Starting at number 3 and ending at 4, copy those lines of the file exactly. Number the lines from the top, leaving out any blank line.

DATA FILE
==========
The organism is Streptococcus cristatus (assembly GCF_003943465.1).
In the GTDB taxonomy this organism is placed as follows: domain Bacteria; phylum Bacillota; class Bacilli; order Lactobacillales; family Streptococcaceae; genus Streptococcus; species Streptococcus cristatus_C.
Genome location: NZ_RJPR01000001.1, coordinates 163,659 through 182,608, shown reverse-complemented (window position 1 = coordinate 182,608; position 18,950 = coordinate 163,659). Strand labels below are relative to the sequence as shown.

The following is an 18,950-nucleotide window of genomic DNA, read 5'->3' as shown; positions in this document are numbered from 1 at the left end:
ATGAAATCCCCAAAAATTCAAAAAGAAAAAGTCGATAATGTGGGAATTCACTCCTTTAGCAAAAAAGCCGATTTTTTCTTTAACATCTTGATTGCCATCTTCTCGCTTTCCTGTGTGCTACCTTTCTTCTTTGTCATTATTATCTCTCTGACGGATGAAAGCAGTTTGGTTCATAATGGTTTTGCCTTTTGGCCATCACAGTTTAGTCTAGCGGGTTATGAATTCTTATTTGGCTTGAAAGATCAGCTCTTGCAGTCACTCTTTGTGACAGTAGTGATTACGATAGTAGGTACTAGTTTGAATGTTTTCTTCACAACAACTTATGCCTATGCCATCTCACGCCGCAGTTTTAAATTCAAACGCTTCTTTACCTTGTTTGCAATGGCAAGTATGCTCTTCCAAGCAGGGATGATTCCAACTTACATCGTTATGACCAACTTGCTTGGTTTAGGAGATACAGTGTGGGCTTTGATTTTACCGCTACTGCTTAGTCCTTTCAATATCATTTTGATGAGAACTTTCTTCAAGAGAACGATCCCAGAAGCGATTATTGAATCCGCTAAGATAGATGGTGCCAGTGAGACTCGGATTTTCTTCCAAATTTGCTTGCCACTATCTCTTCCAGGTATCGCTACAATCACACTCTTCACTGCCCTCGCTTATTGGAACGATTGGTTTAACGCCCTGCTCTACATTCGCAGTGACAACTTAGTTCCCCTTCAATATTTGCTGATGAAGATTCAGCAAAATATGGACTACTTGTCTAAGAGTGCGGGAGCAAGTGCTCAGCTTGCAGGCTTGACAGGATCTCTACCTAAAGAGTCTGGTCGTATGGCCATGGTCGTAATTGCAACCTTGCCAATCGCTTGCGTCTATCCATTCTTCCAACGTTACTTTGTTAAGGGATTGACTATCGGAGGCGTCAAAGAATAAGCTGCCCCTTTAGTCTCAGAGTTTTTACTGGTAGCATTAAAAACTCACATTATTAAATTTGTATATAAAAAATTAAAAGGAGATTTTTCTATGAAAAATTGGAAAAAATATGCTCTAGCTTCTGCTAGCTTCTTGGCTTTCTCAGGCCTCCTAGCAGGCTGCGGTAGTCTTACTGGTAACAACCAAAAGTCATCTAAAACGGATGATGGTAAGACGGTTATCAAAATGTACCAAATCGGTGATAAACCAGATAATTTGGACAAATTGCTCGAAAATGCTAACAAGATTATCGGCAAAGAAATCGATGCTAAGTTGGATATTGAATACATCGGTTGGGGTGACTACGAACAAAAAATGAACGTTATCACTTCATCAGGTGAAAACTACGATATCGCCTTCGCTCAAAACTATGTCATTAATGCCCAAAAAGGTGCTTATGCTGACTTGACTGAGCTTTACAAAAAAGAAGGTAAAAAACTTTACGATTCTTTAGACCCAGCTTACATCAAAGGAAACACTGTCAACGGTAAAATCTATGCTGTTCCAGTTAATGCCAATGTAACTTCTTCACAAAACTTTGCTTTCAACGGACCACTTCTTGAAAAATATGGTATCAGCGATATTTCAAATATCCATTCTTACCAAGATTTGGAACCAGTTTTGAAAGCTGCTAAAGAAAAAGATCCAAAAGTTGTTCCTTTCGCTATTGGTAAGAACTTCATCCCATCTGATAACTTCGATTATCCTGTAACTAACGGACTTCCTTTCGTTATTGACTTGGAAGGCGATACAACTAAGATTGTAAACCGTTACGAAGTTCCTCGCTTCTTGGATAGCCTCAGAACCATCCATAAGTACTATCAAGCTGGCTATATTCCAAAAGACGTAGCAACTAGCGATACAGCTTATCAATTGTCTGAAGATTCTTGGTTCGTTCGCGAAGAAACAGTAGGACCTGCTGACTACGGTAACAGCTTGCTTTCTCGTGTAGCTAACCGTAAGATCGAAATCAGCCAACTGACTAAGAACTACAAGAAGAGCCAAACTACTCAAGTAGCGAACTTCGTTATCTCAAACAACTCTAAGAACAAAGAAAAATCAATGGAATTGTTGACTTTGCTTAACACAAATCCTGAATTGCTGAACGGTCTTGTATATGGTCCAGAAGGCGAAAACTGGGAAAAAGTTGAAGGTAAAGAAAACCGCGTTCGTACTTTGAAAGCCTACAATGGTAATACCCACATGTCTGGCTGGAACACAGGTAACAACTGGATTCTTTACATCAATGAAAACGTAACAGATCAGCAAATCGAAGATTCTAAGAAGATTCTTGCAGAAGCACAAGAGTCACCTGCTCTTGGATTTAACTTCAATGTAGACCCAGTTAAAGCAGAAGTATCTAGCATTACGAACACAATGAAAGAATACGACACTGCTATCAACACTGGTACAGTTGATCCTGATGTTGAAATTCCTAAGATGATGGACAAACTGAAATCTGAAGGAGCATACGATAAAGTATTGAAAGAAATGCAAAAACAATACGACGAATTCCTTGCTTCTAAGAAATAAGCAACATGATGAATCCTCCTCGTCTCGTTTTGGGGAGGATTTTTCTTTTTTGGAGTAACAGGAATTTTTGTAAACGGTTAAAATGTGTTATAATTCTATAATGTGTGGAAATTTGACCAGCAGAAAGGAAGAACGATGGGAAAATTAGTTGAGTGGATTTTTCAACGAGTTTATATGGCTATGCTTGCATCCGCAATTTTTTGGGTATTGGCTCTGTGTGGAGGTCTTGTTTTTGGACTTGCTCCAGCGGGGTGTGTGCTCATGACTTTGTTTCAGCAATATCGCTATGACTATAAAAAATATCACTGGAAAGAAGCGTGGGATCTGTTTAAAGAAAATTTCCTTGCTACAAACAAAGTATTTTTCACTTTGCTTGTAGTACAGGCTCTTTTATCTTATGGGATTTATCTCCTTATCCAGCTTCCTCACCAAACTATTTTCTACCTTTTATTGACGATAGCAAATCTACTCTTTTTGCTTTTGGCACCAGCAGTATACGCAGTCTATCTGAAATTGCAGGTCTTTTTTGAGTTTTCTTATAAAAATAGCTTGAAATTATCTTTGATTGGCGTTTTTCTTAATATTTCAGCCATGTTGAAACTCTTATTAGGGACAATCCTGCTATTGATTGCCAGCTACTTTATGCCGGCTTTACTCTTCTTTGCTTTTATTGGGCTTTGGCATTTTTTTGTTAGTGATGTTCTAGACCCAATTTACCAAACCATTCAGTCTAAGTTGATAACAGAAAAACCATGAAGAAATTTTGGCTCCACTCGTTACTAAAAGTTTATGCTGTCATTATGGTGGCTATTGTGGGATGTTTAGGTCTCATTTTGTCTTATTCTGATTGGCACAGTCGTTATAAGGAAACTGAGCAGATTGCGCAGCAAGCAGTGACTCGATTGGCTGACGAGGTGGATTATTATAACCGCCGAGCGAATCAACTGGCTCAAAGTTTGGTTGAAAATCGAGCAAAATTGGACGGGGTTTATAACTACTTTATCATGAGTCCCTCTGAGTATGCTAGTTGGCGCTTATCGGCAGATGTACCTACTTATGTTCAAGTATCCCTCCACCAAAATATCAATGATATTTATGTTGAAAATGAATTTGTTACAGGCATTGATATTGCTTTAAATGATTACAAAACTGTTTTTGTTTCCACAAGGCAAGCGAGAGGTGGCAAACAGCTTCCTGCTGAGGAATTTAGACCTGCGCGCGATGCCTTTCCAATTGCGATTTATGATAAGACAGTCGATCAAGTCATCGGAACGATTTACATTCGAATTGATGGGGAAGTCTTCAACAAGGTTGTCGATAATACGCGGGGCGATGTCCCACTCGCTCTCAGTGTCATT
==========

Genome location: NZ_RJPR01000001.1, coordinates 163,659 through 182,608, shown reverse-complemented (window position 1 = coordinate 182,608; position 18,950 = coordinate 163,659). Strand labels below are relative to the sequence as shown.

The following is an 18,950-nucleotide window of genomic DNA, read 5'->3' as shown; positions in this document are numbered from 1 at the left end: